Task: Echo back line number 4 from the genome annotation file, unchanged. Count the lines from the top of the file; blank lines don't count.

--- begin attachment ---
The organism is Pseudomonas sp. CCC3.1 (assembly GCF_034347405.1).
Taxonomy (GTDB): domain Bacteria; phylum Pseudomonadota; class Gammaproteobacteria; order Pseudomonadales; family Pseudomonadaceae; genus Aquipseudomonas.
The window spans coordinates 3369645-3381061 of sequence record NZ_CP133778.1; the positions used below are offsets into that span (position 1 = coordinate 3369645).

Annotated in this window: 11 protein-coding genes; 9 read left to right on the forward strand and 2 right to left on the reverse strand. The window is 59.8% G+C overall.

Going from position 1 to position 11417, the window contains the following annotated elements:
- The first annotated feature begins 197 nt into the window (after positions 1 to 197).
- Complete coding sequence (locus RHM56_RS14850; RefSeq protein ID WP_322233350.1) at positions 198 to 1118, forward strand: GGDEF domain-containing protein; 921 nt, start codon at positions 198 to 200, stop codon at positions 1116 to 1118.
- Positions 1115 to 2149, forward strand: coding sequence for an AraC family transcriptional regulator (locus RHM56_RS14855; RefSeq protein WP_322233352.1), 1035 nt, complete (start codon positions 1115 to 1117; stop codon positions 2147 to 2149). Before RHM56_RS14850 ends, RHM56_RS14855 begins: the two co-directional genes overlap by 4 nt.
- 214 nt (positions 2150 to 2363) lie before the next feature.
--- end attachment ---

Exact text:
Annotated in this window: 11 protein-coding genes; 9 read left to right on the forward strand and 2 right to left on the reverse strand. The window is 59.8% G+C overall.